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From the Past

Films on the to-do list

  • Armageddon Time
  • Black Widow
  • Chimes at Midnight
  • The Killing of a Sacred Deer
  • Last Christmas
  • Remember Sunday
  • Shazam! 2
  • Thor: Love and Thunder
  • Spy Guys

The Woodlanders (1997)

Film review: The Woodlanders (1997), directed by Phil Agland

The Woodlanders is based on a novel by Thomas Hardy, set in the woodlands somewhere in 1800s England. There’s Marty South (Jodhi May), who is urged by some sleazebag to cut her hair off and sell it, and her friend Giles Winterbourne (Rufus Sewell) the woodcutter, and I fully expected the story to be about them. After all, they seemed to be exchanging glances, right?


Ever since he was a child, there was an understanding that Giles would wed the daughter of the reasonably well-to-do Mr Melbury (Tony Haygarth). When said daughter, Grace (Emily Woof), comes home from having been schooled all proper like, Melbury thinks she’d be better off marrying someone better off than a woodcutter.

And lo and behold, there’s a new doctor in town, Dr Fitzpiers (Cal Macaninch), and he quickly appears quite smitten with Grace. Courting ensues. But is he the right man for her? Will he give her a happy ever after, when he won’t even celebrate happy events with the other woodlanders, because he doesn’t think they should associate with that kind of society? And what about Giles?

Also starring Polly Walker as rich bitch Mrs Charmond, Walter Sparrow as Old Creedle, Sheila Burrell as Grandma Oliver (who decides not to donate her skull to science after all, for fear of losing her soul), and Michael Culkin as Percombe.

I have to admit not being too familiar with the works of Thomas Hardy (yet), but if you’re expecting passions like the Brontës and fwuffy wuv like Austen, think again. This is not a happy story, by any means. In fact, the description said something about a woman “trapped in a loveless marriage”. I was just waiting for the unfortunate union, but it seemed odd at first. The way Grace and the doctor looked at each other was not far off the way you’d expect Lizzie and Darcy to behold one another. How could that possibly lead to a loveless marriage?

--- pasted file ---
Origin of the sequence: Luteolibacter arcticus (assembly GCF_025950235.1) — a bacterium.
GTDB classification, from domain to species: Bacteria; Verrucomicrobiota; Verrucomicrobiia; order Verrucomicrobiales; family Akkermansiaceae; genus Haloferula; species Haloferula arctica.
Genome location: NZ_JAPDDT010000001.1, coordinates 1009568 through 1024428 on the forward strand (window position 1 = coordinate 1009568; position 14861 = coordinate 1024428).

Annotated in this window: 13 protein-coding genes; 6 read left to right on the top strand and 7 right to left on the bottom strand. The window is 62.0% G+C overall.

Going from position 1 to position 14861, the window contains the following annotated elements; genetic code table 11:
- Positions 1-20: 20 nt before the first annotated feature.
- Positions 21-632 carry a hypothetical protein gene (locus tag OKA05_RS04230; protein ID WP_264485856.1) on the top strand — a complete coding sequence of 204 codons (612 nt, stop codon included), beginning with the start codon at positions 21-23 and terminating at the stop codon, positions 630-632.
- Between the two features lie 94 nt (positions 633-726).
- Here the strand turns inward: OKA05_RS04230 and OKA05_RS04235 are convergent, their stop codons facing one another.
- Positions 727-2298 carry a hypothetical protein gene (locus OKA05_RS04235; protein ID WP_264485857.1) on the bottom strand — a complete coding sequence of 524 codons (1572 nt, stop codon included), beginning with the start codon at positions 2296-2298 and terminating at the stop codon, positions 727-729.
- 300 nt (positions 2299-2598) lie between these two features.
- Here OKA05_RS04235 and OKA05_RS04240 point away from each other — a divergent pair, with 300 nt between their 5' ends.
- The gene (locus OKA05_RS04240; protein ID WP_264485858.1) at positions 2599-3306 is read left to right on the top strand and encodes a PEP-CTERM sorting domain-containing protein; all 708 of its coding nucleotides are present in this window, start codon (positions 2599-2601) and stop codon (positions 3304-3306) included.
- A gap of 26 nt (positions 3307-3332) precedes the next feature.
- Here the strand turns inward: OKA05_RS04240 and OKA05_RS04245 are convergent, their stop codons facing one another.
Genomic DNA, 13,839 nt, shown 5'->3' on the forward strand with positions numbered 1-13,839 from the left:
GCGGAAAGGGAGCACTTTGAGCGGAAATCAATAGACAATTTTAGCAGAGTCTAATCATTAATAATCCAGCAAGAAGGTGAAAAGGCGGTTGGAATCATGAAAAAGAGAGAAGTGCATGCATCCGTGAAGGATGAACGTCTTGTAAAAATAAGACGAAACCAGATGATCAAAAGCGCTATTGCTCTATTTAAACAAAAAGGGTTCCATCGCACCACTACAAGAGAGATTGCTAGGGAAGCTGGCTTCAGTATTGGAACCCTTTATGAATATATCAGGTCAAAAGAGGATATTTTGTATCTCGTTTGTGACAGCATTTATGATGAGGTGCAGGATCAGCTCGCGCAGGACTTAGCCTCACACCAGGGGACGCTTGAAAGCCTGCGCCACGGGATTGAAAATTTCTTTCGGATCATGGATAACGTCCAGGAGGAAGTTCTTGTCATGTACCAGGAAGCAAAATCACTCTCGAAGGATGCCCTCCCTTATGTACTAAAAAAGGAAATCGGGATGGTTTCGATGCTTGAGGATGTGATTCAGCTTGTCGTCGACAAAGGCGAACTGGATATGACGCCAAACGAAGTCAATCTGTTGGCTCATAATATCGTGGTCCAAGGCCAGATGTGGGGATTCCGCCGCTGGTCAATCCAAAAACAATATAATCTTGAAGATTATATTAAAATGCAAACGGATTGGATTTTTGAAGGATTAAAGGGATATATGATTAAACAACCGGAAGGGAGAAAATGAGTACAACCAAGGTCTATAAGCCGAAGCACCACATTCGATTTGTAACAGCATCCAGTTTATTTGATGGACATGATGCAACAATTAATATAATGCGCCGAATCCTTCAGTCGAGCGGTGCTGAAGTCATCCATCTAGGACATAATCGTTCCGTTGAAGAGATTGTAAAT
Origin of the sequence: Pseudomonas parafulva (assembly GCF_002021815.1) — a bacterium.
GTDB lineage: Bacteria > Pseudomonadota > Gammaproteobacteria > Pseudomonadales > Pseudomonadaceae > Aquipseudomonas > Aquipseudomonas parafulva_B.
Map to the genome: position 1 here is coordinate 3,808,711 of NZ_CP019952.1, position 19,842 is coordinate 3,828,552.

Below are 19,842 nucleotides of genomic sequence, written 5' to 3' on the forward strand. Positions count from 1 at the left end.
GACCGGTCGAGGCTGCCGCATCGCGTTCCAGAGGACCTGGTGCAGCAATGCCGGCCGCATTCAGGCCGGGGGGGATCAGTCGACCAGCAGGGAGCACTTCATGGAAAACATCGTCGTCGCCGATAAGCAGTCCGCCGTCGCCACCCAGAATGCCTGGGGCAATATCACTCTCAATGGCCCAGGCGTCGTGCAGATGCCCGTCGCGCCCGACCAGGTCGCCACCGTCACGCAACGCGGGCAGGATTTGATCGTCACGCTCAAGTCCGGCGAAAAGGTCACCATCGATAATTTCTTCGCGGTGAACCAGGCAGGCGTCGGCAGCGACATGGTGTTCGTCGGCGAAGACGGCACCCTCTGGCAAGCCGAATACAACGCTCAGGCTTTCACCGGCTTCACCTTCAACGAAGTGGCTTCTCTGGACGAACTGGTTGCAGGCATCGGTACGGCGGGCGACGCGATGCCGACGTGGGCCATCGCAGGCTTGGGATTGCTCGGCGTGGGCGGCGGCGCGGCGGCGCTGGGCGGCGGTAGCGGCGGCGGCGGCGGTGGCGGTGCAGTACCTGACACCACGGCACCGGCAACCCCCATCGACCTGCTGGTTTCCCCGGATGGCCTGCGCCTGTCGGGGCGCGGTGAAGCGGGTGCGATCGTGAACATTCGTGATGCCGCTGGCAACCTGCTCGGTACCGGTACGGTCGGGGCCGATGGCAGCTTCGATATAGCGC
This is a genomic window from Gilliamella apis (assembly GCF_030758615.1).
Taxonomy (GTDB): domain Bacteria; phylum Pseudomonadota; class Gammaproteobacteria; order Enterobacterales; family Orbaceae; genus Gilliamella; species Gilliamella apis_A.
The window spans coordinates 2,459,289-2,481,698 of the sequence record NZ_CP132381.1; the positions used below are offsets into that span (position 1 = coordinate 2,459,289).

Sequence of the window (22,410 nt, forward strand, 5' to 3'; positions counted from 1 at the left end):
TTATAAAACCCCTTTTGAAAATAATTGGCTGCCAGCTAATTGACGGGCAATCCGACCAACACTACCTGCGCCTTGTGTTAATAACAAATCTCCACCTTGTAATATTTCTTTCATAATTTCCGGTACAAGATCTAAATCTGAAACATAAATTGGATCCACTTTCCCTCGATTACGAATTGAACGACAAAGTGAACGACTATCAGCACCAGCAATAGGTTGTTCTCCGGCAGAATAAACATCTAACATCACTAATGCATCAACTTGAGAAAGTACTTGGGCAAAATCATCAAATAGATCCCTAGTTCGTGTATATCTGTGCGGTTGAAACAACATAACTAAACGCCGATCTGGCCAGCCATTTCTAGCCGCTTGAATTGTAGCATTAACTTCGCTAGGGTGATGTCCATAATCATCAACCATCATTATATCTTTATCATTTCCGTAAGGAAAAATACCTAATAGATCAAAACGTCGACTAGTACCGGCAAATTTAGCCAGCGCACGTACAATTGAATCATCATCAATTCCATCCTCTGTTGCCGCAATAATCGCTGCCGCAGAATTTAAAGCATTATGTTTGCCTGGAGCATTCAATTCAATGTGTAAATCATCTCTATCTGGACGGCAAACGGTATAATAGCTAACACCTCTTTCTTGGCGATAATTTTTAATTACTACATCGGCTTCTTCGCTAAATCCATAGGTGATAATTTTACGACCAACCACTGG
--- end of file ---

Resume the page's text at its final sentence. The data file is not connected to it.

Well, somehow, it does, and it’s easy to say that she was a fool for marrying the man in the first place. I can understand him being quiet, soft-spoken and not wanting to make a big deal of getting married. (Heck, we didn’t want to make a big deal out of it either.) I understand if he’d rather retire to the peace of his own bedroom than being amongst a bunch of rowdy people too, because that’s exactly what I would have wanted to do. But when we find out that he hasn’t just retired there for introverted coping reasons, but because he’s a stuck-up jerk … well, then I find it hard to sympathise. He’s on par with St John Rivers for being a cold git.

So what of Giles? He’s there in the background on occasion. Thought the plot would split so that if he can’t marry Grace, she’d go marry the doc and he’d go marry Marty. Not really. Marty is so little involved in the plot that you could easily remove her character altogether and not miss out. Don’t get why she was in it at all, to be honest. What a wasted opportunity.

Giles as a character seemed like a very nice and kind man. The only thing that kept distracting me every time he appeared on screen was Sewell’s droopy eyelid. And let’s be honest, if something as silly and insignificant as that is found to be distracting, then it’s fair to say that the people acting in the scene weren’t too engaging, nor the script. The film is set in a beautiful piece of woodland and is very atmospheric, but holy crap what a brooding emo-fest it is! Marty loves Giles (apparently) who doesn’t love her, because Giles loves Grace. Grace, in turn, loved Giles once and now doesn’t love her doctor husband, but maybe she loves Giles after all.